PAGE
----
William McKinney went to fight for the Confederacy in the Civil War the following year, survived and returned home to Palo Pinto County in time to sign up for the first voter registration in Texas between 1867 and 1869. After that, Warren said record of McKinney disappears, and by the 1880 census, Mrs. McKinney had listed herself as a widow.
From then on, Mrs. McKinney took on the unique task of owning and running a ranch on the Texas frontier as a single woman. She raised cattle, with a registered cattle brand, and grew cotton and corn in addition to caring for a small family garden. She also cut cedar posts to sell and use for fencing. Warren said McKinney’s oldest great-grandson described her as a "very stern" woman who "didn't put up with nonsense on the frontier."
"She's very interesting," Warren said. "To have come at age 25 from Alabama to Texas and then to obtain this land and to hold onto it all those years; we're talking through the Depression, world wars, whatever, and they managed to pay the taxes and hold onto this land."
McKinney weathered her share of hardship on the wild frontier.
Although Warren said there was no evidence of Native American raids on the old log cabin, she told a story of how McKinney was attacked by Indians on her way home from Palo Pinto on one occasion. The Indians surprised her while she was riding her pony alone, killed her rooster and proceeded to go through her things. But McKinney managed to escape into the trees with her gun and shot at the indians from a hiding spot in the brush until they left her.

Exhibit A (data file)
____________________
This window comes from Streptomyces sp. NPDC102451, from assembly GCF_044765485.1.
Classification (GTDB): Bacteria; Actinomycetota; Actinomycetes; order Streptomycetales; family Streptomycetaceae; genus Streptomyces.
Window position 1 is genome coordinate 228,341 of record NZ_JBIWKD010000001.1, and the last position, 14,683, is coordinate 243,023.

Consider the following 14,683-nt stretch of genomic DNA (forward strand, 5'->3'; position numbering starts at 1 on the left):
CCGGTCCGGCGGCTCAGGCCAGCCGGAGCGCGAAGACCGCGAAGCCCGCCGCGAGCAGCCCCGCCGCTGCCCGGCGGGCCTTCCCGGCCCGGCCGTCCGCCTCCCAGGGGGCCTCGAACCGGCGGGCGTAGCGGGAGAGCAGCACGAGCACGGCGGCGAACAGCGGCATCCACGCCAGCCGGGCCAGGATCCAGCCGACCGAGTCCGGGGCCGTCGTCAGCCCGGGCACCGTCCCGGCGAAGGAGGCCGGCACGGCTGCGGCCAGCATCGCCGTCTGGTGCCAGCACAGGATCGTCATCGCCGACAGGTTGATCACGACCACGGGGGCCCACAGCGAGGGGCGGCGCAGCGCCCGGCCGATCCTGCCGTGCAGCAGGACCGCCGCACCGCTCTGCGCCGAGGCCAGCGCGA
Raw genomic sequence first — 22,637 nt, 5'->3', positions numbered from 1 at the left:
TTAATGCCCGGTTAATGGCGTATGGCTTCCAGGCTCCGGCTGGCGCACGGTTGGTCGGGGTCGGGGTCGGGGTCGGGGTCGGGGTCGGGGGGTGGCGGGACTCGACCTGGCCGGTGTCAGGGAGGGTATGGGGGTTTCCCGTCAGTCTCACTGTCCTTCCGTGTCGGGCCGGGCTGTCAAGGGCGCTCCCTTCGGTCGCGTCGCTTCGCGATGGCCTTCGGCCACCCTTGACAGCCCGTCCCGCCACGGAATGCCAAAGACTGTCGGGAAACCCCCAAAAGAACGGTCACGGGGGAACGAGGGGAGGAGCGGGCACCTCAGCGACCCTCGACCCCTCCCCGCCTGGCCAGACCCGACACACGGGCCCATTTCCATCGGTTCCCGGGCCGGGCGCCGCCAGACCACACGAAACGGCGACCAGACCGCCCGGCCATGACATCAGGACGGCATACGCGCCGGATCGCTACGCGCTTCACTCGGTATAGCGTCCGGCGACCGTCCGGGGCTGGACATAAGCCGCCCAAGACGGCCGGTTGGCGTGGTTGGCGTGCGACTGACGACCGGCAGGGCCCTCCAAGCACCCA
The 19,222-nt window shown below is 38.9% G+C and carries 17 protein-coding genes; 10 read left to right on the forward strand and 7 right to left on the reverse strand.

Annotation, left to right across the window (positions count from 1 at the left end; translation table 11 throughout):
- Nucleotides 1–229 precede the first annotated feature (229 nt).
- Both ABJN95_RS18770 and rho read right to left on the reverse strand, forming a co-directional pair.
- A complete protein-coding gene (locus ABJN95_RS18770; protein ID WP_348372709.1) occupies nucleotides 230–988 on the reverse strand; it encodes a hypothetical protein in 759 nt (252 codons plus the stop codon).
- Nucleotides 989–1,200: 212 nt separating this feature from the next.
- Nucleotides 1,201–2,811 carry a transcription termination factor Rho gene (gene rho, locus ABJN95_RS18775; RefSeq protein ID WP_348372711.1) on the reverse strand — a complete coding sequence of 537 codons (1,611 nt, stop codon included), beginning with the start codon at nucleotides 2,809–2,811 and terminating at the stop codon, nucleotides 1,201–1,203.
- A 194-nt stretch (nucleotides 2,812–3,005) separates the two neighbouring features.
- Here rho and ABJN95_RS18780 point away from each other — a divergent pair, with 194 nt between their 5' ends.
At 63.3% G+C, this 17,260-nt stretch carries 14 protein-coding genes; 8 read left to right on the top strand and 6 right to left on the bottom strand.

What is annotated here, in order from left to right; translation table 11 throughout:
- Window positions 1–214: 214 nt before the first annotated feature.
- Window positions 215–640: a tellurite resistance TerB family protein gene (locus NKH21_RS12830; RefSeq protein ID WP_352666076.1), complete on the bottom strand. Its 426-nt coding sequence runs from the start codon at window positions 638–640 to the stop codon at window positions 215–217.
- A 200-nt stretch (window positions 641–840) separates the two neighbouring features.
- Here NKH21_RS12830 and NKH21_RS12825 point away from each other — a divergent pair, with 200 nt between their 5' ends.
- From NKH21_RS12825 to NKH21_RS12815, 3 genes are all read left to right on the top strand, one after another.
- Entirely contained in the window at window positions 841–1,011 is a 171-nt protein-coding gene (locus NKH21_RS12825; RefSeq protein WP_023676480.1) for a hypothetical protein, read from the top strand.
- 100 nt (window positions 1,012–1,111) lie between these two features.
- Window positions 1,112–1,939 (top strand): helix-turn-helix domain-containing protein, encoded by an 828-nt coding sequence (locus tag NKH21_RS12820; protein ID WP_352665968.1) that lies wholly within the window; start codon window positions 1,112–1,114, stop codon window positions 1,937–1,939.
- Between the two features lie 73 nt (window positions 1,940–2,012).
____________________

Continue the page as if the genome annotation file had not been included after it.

McKinney lost both of her children when they were young adults. According to family lore, famous cattleman Charles Goodnight actually kept a herd across the river from the McKinney-Warren Place and took McKinney's son, Robert, on a cattle drive with him. But Robert returned from the trip with pneumonia and did not survive.
After Mrs. McKinney died, the ranch continued to pass from generation to generation until Randy Warren inherited a majority interest in the property from his uncle. Now, ownership of the 310-acre ranch has passed to Lou and Randy’s sons, William John and Rhett Lee Warren, and Randy’s cousin, Byron Warren, a fifth and sixth generation of McKinney/Warrens.
In addition to Randy, Mrs. McKinney’s great-great-grandchildren still living in Palo Pinto County include Elton Glidewell, Alverine Cluck and Frances Palmer.
Lou and her husband work the ranch for their sons because they live closest to the property, with a house on the Brazos River, south of Mineral Wells. They raise winter wheat, a hay crop, coastal bermuda grass and, of course, a thriving herd of cattle.
Now, with the State's award hanging proudly in her home, Warren said they couldn't dream of selling the property to anyone outside the family. She only hopes that when it comes time for her children to work the land, they can continue the tradition for generations to come.
"We hope that they'll be able to continue the legacy of using the land," she said. It's a legacy with roots as deep as Texas itself.